"It's the first time I have had time to prepare something for the Tahitian surfers," explains Michel Bourez. "The president of my club, Teva Zaveroni, and I wanted to create an event which had never been seen around here before, one that could soon become a stop on the WQS circuit. The aim of our association is to open a surfing school for young people from Mataiea and nearby."
The one-of-a-kind Rautirare Open, the first of what Bourez hopes will be an annual affair, falls somewhere between an between an international gathering of top-rated surfers, a showcase of Polynesian traditions, a full-on party, and of course, a dream surf trip. And while many had come from as far away as France and Europe to compete, the winner of the inaugural Rautirare Open was homegrown local talent Hira Teriinatoofa.
Held in fun-sized surf at Tahiti's Taharu'u, the competitor's list included 2008 European Champion Tim Boal, two-time Euro champ Joan Duru, and their good friend Hugo Savalli. Their mission: to challenge the local surfers in their home surf in a competition open to any that wanted to enter. There was no entry fee, and in a rarely seen occurrance on the island, there was a bounty of prize money up for grabs.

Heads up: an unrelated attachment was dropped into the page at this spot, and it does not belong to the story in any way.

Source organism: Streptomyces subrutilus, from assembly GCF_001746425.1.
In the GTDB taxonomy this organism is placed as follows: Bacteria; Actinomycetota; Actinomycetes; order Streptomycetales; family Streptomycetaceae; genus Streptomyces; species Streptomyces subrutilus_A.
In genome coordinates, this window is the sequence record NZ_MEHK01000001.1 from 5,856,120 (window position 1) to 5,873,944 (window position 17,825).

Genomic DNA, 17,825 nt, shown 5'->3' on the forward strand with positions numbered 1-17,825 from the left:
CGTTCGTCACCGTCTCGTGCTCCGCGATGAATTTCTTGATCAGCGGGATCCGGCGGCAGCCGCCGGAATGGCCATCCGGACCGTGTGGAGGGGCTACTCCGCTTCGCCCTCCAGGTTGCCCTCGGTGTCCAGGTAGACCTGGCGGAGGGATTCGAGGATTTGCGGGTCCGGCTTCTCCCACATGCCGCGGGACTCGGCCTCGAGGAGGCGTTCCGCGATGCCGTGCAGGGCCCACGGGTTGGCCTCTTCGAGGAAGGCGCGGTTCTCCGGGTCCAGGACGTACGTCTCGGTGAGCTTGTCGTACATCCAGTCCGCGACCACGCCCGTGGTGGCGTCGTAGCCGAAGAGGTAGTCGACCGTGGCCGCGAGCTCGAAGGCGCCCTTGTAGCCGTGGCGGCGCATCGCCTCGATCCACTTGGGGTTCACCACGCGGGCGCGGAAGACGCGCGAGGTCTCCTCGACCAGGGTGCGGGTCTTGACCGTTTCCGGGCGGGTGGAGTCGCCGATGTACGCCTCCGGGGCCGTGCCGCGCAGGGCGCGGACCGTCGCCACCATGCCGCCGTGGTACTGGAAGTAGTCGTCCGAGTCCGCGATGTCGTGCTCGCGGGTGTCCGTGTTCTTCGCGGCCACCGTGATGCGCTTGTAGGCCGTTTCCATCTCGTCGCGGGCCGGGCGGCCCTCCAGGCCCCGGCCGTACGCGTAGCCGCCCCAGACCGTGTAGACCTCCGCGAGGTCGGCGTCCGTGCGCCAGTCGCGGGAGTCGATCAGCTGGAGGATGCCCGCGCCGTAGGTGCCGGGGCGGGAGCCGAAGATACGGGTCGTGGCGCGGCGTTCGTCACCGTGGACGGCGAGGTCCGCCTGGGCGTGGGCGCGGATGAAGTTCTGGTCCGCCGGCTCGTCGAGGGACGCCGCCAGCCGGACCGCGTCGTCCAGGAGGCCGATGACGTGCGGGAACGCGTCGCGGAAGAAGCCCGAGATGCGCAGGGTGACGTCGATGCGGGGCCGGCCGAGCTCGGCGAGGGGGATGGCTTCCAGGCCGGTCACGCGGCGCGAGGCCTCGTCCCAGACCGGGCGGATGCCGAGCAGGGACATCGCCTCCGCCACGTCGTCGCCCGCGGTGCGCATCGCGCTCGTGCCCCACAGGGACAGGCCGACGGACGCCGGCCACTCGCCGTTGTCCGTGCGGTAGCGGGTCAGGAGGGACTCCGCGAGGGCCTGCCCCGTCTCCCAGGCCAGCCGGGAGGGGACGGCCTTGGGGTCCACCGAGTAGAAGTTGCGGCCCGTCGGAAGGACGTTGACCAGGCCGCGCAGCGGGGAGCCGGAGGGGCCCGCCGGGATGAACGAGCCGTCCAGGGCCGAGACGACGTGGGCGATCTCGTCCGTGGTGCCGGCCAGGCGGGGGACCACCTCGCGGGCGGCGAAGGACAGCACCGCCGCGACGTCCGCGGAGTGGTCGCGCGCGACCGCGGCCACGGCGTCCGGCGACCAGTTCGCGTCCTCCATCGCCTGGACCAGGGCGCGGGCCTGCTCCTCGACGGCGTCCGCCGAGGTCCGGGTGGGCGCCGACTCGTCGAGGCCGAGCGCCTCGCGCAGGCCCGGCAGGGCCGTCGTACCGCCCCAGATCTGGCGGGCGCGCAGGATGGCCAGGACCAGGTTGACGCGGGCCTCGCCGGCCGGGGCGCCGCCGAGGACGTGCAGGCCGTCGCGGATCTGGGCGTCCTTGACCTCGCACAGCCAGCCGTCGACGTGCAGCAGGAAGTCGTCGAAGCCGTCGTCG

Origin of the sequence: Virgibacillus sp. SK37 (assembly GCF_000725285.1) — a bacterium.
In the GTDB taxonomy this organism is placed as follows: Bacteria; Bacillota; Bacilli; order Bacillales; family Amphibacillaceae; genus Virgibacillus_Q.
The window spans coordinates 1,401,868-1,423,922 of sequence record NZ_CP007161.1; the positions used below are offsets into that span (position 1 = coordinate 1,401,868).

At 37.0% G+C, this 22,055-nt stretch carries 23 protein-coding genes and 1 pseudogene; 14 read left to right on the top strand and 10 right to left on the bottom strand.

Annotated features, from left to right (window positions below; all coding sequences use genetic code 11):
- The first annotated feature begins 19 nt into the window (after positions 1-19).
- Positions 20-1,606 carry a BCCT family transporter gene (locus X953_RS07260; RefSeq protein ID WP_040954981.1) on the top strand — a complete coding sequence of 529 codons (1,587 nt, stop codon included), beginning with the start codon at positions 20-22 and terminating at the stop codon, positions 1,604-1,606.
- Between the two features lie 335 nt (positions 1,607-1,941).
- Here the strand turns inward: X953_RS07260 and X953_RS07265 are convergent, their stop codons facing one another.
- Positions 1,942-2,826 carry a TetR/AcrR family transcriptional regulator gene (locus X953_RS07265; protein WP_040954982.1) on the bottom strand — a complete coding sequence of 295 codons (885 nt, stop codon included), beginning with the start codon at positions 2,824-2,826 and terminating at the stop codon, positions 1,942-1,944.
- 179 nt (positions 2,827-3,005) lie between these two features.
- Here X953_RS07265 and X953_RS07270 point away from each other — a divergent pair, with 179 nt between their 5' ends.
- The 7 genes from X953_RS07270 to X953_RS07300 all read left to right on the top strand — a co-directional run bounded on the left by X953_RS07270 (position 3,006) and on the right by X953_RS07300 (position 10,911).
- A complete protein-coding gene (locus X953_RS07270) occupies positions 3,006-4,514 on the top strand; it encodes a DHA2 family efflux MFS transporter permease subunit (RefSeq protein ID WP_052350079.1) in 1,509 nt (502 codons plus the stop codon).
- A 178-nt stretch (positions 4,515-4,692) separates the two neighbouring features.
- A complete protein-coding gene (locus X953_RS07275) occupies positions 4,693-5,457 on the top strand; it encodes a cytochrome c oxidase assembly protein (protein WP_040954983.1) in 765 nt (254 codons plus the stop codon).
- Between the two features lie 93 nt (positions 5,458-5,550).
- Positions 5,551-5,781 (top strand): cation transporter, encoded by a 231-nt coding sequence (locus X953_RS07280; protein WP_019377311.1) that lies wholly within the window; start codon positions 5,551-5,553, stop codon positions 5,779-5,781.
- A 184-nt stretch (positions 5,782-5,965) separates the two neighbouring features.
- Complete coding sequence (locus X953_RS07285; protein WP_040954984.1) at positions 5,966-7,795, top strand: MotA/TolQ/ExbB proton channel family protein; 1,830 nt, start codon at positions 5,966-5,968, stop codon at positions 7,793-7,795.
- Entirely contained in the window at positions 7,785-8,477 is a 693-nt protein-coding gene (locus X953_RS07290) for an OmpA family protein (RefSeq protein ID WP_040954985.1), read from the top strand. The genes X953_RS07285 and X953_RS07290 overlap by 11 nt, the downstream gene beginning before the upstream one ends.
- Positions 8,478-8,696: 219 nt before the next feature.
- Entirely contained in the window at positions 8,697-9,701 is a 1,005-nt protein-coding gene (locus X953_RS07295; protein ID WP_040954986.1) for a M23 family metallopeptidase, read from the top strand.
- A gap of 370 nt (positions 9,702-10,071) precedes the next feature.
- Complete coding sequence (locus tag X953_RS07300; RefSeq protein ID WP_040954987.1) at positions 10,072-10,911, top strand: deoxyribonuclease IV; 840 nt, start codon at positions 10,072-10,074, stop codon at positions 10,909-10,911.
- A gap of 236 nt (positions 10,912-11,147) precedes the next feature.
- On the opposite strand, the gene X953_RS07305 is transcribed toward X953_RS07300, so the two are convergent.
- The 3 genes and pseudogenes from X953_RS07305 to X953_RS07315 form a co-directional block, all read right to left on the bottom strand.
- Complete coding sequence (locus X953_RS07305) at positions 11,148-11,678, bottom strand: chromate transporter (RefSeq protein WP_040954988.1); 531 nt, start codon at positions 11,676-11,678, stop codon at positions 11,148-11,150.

In Papara, the importance of this national sport was soon clear to the European visitors. Frenchmen Charly Martin and Naoum IlDefonse were knocked out from the very first round, while Boal was the last representative of the Old Continent to stay on his feet, managing to reach the semifinals. He was eventually upended by Teriinatoofa in a close heat.
"The youngsters here are good," tells Bourez. "They already have an international level. They just need better teaching and sponsors to help them travel. For now, the surfers can't afford to challenge the pros abroad, so the pros have to come to them."
And for the pros, they show at their own risk, because as the first Rautirare Open proved, victory is no guarantee.